Court Says 'Shoot to Kill' Practice Used by FBI at Ruby Ridge UnlawfulBy Henry Weinstein
Los Angeles Times
A federal appeals court in San Francisco Thursday excoriated the FBI for the conduct of its agents during the deadly August 1992 siege at Ruby Ridge, Idaho, saying the "shoot to kill" policy agents used was "a gross deviation from constitutional principles and a wholly unwarranted return to a lawless and arbitrary wild-West school of law enforcement."
In a unanimous decision written by Los Angeles Judge Stephen Reinhardt, the U.S. 9th Circuit Court of Appeals said the special rules which led to the death of the wife and 10-month-old daughter of white separatist Randy Weaver and the severe wounding of their friend Kevin Harris "violated clearly established law and any reasonable law enforcement officer should have been aware of that fact."
The three-judge panel reached these conclusions while rejecting the contentions of 13 FBI agents and U.S. marshals that they were entitled to qualified immunity for their conduct at Ruby Ridge.
The decision Thursday in Harris vs. Horiuchi paves the way for a $10 million civil rights case filed by Harris against the agents to go forward to trial, unless the ruling is reversed by a larger panel of 9th Circuit judges or the Supreme Court.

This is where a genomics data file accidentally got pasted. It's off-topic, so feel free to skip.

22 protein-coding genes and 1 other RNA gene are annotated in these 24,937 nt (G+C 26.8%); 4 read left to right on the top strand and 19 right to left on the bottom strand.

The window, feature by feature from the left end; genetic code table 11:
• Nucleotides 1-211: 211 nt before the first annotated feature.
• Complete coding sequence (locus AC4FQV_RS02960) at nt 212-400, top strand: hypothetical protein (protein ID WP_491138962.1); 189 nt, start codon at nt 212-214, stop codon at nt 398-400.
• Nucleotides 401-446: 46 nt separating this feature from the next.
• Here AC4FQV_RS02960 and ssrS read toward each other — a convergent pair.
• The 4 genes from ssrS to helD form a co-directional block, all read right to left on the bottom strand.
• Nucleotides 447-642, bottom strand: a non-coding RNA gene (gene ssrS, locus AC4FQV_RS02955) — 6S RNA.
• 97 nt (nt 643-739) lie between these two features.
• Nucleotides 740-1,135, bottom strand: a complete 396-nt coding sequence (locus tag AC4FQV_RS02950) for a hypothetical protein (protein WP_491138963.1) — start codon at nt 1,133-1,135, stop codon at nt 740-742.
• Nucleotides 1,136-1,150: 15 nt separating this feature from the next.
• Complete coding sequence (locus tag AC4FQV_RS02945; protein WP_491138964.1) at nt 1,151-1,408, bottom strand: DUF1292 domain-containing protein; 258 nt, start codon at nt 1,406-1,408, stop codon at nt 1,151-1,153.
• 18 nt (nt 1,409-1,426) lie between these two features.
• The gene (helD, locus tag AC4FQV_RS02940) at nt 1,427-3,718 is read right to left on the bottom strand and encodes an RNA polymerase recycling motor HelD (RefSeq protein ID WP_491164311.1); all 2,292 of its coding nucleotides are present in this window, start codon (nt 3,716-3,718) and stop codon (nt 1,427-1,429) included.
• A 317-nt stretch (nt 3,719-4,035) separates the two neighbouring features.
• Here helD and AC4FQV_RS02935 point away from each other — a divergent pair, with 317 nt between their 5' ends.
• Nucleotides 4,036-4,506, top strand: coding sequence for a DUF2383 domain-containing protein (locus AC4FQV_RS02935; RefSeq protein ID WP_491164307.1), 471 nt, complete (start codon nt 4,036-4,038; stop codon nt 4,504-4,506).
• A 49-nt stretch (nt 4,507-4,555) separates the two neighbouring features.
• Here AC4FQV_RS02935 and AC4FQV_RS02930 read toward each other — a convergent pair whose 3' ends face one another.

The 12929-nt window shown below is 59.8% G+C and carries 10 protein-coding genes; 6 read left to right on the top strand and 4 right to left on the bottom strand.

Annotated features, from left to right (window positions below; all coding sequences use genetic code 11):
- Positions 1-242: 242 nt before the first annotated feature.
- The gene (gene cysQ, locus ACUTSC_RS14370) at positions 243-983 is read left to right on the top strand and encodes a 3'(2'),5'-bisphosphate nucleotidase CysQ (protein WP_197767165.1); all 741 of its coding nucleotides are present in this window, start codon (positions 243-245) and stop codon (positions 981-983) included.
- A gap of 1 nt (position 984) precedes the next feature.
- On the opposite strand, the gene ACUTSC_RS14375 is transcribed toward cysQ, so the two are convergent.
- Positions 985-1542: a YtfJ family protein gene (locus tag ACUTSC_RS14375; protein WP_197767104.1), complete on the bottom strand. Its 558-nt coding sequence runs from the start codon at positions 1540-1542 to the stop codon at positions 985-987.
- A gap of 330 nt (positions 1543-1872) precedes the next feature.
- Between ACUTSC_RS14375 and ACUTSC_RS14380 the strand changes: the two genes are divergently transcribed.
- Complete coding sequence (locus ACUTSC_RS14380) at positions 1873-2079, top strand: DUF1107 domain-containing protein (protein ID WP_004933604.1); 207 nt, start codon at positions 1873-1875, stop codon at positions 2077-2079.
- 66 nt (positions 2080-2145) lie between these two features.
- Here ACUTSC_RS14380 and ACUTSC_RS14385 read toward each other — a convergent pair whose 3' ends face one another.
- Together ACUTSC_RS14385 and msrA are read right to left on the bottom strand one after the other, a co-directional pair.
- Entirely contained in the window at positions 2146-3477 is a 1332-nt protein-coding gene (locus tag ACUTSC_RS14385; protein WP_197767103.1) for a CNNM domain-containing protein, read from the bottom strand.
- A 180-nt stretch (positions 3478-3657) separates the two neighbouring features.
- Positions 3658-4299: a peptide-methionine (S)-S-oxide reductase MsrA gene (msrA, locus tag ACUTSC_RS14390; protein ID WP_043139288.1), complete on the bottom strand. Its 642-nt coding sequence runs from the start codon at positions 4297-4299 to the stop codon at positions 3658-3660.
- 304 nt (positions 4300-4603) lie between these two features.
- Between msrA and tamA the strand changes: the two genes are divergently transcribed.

Harris' lawyer, David Z. Nevin, of Boise, Idaho, said he was pleased about Thursday's 9th Circuit decision. "We're looking forward to getting this case to trial and airing these issues. This is one step in an extremely long road," Nevin said.
Thursday's decision represents the latest of many black marks against the FBI stemming from the Ruby Ridge incident, an event that became a rallying symbol for many anti-government activists including convicted Oklahoma City bomber Timothy J. McVeigh.
The siege began when U.S. marshals seeking to apprehend Randy Weaver on a weapons charge came upon Harris, Weaver, his 14-year-old son Sammy and the family dog near the Weaver property. A marshal shot and killed the dog, prompting Sammy to fire at the marshal. Soon thereafter, another marshal shot and killed Sammy and in an ensuing gun battle U.S. marshal Michael Degan was also shot and killed. Not long afterward, a team of FBI sharpshooters from the agency's Hostage and Rescue Team arrived at the area and the following day one of them shot and killed Weaver's wife and daughter.
Normally, the hostage team operates under the FBI's standard rules of engagement, which provide that "an FBI agent may kill a person with whom he or she comes into contact only when the person presents an immediate risk of death or great bodily harm to the agent or another person."
However, as Thursday's decision emphasized, a group of FBI and Marshal Service officials created special rules for Ruby Ridge after the shootout. The special rules provided that "any armed adult male observed in the vicinity of the Weaver cabin could and should be killed."